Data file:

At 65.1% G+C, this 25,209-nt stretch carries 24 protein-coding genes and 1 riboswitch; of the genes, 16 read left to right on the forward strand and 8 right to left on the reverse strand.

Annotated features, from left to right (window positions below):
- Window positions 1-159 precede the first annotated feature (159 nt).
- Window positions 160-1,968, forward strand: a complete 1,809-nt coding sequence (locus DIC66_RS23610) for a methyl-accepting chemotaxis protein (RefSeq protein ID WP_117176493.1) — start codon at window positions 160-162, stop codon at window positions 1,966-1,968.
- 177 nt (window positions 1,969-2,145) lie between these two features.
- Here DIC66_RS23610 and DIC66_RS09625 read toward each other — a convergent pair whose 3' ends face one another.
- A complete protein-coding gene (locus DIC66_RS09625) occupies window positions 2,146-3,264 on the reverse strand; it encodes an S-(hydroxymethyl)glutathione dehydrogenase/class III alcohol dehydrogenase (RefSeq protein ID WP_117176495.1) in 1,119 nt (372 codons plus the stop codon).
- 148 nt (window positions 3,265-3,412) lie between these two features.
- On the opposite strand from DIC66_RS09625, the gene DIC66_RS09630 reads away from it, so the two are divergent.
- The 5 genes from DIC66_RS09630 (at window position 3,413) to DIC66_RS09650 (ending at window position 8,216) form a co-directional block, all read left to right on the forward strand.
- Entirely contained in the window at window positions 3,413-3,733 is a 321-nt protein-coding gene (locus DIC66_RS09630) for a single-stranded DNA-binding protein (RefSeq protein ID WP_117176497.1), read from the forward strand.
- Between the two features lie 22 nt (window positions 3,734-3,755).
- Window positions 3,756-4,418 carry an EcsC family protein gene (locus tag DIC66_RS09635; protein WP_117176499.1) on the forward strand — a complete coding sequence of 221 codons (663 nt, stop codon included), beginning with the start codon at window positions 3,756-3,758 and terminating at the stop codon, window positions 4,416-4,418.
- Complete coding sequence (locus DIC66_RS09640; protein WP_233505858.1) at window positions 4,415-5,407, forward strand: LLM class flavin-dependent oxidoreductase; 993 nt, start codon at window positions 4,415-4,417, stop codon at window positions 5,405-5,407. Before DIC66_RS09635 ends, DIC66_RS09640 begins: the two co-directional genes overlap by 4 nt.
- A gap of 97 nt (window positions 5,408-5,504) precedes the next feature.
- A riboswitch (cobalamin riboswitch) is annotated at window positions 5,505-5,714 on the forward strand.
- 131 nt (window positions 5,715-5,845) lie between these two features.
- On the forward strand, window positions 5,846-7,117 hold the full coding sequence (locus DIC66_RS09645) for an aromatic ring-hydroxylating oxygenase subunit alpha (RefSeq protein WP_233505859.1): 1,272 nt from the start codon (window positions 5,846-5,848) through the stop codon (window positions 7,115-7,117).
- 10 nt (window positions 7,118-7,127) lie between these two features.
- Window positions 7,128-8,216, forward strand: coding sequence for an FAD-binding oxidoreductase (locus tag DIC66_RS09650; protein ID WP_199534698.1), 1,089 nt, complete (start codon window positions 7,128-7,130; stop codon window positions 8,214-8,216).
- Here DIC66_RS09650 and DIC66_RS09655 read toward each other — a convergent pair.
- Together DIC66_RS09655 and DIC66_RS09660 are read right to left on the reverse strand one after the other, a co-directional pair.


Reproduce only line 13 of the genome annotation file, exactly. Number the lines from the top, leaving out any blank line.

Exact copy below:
- Window positions 3,756-4,418 carry an EcsC family protein gene (locus tag DIC66_RS09635; protein WP_117176499.1) on the forward strand — a complete coding sequence of 221 codons (663 nt, stop codon included), beginning with the start codon at window positions 3,756-3,758 and terminating at the stop codon, window positions 4,416-4,418.